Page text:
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Center Snapshot - Howard Knight
Howard Knight.
Image above: Howard Knight spends "quality time" with the PA-1 simulator in the Hangar before its departure from NASA Langley. Credit: NASA/Sean Smith.

Howard Knight has been at NASA Langley for 20 years, following a family line that began here long before his arrival.

Robert Hunt, his stepfather, was a conceptual artist and photographer, and he purchased the first motion picture camera owned by the National Advisory Committee for Aeronautics (NACA).

Hunt painted the portraits of center directors. One of his paintings is displayed in the Reid Conference Center; the others are in the hallway outside of Center Director Lesa Roe’s office.

Howard’s uncle, Earl Knight, helped to build Apollo and was a graduate of the NASA Langley Apprentice School in 1965, the year Howard Knight was born.

Knight is following in his uncle’s footsteps by testing the Orion crew module simulator or Pad-Abort 1 (PA-1)

As an electrical engineer, detailed to Orion as an engineering technician, he has gathered all types of experiences in his career and personal life, worthy enough, it would seem, of a biography.

Knight is the father to an eight-month-old boy, Farriss Salahdin Knight. He tells of Farriss traveling to his mother’s birth country of Morroco. Knight's wife, Souad L. Knight, travels a lot and speaks five different languages.

This makes it easier for Knight to travel in her company, breaking many communication barriers. Although Knight is “born and raised southern” in Fox Hill, he also enjoys traveling abroad.

He said that one of his most memorable trips was when he drove the entire coast of Spain, following the tracks Hannibal took in invading Italy in 218 B.C.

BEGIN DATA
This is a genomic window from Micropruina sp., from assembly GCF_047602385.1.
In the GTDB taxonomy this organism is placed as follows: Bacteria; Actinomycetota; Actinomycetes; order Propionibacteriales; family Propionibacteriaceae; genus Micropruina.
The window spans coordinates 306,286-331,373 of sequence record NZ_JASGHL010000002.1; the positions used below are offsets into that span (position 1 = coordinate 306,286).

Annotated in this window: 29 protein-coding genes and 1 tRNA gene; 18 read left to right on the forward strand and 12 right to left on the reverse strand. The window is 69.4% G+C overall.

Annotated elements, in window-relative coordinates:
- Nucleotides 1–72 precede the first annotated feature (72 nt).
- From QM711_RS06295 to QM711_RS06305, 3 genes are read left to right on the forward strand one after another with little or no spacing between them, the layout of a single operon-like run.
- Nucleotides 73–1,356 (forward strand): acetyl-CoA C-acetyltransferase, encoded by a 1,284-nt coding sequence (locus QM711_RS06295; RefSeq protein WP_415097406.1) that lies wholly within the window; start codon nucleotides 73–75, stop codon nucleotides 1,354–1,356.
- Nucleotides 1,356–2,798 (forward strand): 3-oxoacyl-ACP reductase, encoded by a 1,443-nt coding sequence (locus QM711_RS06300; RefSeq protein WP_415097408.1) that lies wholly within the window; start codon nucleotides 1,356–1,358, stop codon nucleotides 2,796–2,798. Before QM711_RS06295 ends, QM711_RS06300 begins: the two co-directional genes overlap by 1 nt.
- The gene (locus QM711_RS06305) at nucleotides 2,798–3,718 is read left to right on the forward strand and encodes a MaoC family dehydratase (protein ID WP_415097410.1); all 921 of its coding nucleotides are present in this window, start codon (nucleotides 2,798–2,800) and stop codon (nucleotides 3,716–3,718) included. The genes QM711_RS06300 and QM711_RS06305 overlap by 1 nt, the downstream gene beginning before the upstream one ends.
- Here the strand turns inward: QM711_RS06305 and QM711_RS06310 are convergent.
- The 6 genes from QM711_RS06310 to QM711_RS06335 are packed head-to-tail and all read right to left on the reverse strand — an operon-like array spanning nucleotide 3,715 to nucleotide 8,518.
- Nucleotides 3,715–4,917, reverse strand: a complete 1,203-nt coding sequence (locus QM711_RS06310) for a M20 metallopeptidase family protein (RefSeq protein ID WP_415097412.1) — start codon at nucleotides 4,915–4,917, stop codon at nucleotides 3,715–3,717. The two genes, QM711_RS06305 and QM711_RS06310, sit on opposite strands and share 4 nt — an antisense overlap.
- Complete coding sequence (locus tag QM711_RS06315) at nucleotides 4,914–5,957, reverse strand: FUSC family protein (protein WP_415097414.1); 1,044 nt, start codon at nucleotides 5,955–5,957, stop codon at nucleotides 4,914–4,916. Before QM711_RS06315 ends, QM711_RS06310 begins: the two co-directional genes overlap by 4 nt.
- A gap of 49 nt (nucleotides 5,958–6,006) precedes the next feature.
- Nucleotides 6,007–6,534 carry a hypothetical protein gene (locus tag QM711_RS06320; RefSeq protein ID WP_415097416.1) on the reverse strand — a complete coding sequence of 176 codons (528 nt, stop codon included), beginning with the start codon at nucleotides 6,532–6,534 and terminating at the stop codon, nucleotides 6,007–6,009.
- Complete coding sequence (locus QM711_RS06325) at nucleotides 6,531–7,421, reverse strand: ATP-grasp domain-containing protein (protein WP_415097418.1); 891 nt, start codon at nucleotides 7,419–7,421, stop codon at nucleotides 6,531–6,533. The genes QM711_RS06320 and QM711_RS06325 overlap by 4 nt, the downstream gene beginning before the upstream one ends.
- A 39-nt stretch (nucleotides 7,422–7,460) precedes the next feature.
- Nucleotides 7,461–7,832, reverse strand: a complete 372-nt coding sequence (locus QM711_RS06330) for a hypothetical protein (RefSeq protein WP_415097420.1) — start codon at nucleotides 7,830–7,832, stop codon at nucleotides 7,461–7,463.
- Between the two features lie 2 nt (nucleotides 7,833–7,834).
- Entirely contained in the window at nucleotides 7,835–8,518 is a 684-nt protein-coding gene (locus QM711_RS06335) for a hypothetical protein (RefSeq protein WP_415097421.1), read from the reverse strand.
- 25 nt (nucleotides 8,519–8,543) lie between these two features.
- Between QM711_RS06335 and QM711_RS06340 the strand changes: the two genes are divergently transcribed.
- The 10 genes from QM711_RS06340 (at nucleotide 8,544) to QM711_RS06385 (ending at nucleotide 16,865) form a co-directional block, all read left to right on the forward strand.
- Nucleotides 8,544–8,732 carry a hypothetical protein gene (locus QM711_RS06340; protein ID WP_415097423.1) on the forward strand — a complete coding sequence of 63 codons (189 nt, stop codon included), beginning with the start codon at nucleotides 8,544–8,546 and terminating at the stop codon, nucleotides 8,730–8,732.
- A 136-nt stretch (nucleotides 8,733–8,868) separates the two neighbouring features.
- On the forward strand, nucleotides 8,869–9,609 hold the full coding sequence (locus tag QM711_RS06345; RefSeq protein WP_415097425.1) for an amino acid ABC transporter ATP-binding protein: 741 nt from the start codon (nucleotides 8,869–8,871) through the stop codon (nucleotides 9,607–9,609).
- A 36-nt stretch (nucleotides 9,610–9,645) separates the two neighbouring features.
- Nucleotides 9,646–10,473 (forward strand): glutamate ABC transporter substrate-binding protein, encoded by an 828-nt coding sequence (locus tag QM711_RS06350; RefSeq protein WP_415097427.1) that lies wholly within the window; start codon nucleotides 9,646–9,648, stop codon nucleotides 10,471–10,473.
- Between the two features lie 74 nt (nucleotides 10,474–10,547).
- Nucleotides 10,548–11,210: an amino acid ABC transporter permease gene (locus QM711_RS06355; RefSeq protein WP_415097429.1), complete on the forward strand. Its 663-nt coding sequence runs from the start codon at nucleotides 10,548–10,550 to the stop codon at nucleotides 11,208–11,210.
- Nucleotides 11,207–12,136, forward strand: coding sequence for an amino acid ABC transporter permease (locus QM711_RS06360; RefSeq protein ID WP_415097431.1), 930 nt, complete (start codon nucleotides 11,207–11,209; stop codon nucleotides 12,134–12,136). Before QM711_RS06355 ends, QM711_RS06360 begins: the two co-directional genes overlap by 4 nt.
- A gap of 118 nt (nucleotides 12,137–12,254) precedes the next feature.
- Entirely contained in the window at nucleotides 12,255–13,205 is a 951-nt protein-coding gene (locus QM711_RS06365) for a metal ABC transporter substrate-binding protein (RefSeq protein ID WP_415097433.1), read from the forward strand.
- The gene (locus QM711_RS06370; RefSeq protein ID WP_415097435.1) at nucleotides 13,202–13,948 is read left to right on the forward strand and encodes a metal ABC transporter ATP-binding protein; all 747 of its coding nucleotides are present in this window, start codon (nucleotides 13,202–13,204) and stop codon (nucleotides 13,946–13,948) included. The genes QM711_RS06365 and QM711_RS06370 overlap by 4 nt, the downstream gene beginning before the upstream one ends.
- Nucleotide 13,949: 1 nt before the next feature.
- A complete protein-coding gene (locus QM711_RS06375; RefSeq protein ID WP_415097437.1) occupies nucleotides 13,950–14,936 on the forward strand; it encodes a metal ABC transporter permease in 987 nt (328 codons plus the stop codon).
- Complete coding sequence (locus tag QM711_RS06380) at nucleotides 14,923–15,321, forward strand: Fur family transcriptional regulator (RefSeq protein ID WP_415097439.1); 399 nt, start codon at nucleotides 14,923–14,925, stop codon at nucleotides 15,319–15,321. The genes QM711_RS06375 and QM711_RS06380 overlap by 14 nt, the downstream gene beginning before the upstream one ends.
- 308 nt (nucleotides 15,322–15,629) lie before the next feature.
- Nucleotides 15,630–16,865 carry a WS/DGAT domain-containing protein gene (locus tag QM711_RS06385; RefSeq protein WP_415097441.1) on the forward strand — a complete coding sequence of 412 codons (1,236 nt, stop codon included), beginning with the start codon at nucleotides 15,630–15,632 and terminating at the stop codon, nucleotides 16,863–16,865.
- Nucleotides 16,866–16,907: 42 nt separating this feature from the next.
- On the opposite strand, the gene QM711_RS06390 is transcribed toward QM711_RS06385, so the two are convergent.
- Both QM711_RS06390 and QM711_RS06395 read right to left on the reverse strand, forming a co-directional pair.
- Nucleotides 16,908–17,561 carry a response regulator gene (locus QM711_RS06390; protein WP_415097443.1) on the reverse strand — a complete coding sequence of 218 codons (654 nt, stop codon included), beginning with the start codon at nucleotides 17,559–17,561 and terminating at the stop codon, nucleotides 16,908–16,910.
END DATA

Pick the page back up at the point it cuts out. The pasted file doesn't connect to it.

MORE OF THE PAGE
But Knight enjoys returning to his “small, close-knit community” in Hampton, where he has been a volunteer fire fighter since the age of 16.

He has a 14-year-old Moroccan-born Shitzu, named “Chubby.”

“He was the biggest one of litter,” Knight said.

He also found a new love in windsurfing. “Most people go through life not knowing what they were meant to do. … And I found windsurfing,” Knight said.

But that is definitely not all he does.

Knight graduated from the Newport News Shipbuilding and Dry Dock Company apprentice school in 1986 as a marine electrician and the NASA Langley Engineering Technical Apprentice program as an electrical designer in 1993.

While working at NASA Langley, Knight said, he attended night classes and received two associates degrees from Thomas Nelson Community College, an undergraduate degree from Old Dominion University in electrical engineering and a graduate degree in engineering management from George Washington University.

Knight now works on the Orion Crew Module with four other NASA Langley employees with whom he attended the same elementary school. He shared a kindergarten classroom with Scott Belvin, the Orion crew module test director.

Their memories of childhood from a close-knit community have carried into their careers where they work as a close-knit group, completing work similar to the work that Knight’s uncle began some 43 years ago with Apollo.

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Denise Adams
The Researcher News